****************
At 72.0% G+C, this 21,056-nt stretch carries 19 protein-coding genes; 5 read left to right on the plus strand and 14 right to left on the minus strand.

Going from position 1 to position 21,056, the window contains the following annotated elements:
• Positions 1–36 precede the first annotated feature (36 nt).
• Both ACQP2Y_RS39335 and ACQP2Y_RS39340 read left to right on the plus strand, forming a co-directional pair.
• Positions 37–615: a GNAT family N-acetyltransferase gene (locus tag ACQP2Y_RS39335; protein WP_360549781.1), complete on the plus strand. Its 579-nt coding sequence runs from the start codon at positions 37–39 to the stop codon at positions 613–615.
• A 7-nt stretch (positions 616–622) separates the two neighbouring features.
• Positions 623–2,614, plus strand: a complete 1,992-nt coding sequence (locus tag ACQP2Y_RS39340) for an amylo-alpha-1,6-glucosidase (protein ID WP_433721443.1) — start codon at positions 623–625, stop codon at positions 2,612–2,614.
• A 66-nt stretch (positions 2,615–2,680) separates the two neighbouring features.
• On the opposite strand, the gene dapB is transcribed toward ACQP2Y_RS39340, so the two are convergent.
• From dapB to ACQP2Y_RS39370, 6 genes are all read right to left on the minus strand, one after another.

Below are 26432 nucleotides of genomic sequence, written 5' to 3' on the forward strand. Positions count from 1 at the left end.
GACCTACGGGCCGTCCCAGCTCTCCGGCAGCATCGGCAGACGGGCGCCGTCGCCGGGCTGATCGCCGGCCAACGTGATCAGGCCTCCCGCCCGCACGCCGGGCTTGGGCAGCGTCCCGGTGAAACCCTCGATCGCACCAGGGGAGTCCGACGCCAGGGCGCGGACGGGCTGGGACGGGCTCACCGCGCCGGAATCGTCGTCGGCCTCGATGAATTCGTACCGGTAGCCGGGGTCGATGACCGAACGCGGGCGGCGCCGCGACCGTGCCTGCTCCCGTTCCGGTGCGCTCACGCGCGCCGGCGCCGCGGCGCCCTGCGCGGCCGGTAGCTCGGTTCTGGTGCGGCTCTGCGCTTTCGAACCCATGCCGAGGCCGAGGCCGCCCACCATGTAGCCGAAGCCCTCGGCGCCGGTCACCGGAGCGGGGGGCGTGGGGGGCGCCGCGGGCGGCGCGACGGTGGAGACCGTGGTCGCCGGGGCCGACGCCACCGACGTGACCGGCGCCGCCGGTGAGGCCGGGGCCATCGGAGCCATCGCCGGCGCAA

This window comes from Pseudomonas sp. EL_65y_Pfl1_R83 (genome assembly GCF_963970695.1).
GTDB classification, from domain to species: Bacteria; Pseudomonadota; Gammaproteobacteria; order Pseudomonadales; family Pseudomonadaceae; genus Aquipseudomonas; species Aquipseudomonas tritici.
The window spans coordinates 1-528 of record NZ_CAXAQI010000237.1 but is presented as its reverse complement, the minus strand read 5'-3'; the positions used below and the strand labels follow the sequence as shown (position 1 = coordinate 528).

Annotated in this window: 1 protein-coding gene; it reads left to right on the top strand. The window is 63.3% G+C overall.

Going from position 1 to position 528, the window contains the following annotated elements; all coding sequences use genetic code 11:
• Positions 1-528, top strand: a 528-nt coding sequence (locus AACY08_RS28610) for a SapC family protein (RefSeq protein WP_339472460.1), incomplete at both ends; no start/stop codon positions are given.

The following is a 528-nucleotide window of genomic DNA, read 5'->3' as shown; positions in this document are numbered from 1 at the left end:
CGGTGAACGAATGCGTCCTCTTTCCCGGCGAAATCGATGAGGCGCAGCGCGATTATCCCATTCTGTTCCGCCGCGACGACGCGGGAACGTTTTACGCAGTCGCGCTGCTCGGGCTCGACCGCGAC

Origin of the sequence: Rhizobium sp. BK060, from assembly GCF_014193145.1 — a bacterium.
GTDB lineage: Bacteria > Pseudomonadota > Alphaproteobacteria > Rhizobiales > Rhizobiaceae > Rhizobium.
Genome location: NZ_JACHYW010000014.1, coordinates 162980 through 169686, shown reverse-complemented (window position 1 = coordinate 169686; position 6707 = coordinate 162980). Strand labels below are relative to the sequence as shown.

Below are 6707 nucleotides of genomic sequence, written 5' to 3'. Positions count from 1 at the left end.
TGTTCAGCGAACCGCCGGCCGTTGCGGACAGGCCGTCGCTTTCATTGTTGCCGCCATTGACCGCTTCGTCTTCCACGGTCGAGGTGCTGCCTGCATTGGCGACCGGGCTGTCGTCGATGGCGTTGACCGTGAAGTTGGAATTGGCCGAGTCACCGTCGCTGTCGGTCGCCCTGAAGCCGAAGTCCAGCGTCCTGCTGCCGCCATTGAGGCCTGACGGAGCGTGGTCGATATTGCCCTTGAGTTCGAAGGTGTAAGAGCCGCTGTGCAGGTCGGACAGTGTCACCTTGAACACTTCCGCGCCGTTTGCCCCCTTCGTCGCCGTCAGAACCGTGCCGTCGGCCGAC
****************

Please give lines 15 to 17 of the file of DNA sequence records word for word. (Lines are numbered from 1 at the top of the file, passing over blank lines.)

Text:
The window spans coordinates 1-528 of record NZ_CAXAQI010000237.1 but is presented as its reverse complement, the minus strand read 5'-3'; the positions used below and the strand labels follow the sequence as shown (position 1 = coordinate 528).

Annotated in this window: 1 protein-coding gene; it reads left to right on the top strand. The window is 63.3% G+C overall.

Going from position 1 to position 528, the window contains the following annotated elements; all coding sequences use genetic code 11: